Extreme-weather Evolution

How the polar vortex produced rapid evolution in lizards

Green anole lizardPhotograph by PiccoloNamek/WikiCommons

The green anole lizard, a spectacularly bright reptile found throughout the American south, has difficulty handling temperatures below around 50 degrees Fahrenheit. This doesn’t usually pose a problem in its subtropical habitats along the Gulf Coast and in southeastern states. But during the extreme winter of 2013-2014 (resulting from a southward shift in the polar vortex), the lizard endured temperatures so low that it faced selection pressures and evolved a greater tolerance to cold, according to a study published this week in Science by Shane Campbell-Staton, Ph.D. ’15, and coauthors Jonathan Losos, professor of organismic and evolutionary biology, and Scott Edwards, Agassiz professor of organismic and evolutionary biology.

Relatively few studies have looked at the natural-selection effects of individual extreme weather events, Campbell-Staton explains, given the difficulty of anticipating those events. The concept for the just-published study emerged by chance in 2013, when he was doing dissertation research on a related topic: the evolution of cold tolerance in green anoles. Several million years ago, ancestors of that species migrated from present-day Cuba to the United States; today, their descendants live in regions as (relatively) cold as Tennessee and Oklahoma. Campbell-Staton was trying to understand “what physiological and genetic processes allowed lizards farther north to survive the harsher winter climates.”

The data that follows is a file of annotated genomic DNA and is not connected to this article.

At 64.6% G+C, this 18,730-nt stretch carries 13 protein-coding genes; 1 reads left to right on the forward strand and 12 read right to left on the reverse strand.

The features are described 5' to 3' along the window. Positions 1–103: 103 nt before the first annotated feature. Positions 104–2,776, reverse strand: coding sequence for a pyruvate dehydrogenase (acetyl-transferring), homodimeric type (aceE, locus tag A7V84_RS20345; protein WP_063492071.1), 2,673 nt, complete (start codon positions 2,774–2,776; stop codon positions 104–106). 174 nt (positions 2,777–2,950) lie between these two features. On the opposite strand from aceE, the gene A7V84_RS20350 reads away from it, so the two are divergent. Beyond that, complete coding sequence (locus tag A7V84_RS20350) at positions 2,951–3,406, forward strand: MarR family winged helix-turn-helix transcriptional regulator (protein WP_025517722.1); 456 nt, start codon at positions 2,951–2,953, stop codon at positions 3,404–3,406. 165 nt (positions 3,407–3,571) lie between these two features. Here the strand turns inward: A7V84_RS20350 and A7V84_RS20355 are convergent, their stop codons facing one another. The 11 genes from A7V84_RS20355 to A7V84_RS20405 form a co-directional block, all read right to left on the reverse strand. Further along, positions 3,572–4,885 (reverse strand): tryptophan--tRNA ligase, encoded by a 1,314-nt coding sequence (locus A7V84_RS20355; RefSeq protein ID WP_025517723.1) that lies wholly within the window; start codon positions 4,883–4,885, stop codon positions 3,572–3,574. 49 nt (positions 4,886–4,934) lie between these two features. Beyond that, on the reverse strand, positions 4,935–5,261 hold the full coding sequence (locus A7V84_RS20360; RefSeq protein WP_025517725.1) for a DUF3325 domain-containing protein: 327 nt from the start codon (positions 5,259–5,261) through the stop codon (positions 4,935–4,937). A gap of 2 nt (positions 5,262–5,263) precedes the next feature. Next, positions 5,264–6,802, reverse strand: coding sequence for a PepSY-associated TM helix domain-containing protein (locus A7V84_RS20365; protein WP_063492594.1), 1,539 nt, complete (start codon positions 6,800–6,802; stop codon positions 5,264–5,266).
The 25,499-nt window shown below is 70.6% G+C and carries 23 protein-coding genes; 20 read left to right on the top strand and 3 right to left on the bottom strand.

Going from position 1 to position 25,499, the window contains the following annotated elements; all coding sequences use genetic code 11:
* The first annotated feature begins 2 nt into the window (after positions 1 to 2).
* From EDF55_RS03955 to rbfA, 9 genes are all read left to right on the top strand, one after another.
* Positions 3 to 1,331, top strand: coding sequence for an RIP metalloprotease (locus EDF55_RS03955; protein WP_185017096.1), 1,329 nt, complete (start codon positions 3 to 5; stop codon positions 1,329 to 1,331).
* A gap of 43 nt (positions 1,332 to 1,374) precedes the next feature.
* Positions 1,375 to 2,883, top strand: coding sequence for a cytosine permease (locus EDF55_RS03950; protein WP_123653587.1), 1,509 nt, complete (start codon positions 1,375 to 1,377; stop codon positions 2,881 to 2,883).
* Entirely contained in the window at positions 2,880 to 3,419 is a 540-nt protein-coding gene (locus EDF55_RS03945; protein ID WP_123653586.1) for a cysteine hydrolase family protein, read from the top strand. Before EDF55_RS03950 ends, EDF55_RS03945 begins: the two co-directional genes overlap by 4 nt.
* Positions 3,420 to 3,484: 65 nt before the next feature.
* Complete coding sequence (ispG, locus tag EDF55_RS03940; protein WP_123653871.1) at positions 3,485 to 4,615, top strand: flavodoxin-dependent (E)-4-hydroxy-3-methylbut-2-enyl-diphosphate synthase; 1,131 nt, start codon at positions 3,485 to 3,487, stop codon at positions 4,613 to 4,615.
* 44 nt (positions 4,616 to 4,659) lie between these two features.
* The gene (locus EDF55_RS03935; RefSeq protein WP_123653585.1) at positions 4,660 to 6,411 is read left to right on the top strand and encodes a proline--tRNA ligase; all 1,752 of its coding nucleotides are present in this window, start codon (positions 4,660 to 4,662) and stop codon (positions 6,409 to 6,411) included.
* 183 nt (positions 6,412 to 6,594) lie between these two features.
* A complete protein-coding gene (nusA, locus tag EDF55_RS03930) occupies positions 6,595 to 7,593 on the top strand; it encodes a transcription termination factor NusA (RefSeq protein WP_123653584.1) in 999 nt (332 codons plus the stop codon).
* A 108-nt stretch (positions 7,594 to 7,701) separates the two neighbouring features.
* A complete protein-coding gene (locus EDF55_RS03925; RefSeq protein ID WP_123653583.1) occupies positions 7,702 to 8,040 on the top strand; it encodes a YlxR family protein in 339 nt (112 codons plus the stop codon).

Soon after returning from what he thought would be his last collection trip, he came across a photo in the Boston Globe of a green anole in Alabama, lying dead in the snow during the 2014 cold snap. “I immediately went back to Scott and Jonathan with the idea of trying to measure natural selection in response to the event,” he says. Because he already had data from the previous summer on the anoles, he could compare those findings to a new sample of lizards that had survived the winter. 

The study compares data collected, before and after the winter, at four sites in Texas—Brownsville, Victoria, Austin, and Arlington—and a fifth in Hodgen, Oklahoma; taken together, they cover a latitudinal distance of almost 800 miles. Each city experienced substantially lower minimum temperatures that winter than during the previous 15 years. The team (which also included Zachary Cheviron, Nicolas Rochette, and Julian Catchen) focused on these sites, Campbell-Staton explains, because their green anole populations are closely related but also display significant variation in cold tolerance—the farther north their habitat, the more resistant they are to frigid conditions. To measure the lizards’ cold tolerance, the team put each specimen in a chamber and gradually lowered the temperature by one degree Celsius per minute. The lizards were placed on their backs and prodded with forceps, to encourage them to right themselves. The temperature at which they could no longer do so, or the critical thermal minimum, explains Campbell-Staton, is used as a proxy for “the temperature at which an animal would not be able to escape the conditions that would eventually lead to its death.” (“The animals do recovery fully,” Losos notes in an email.)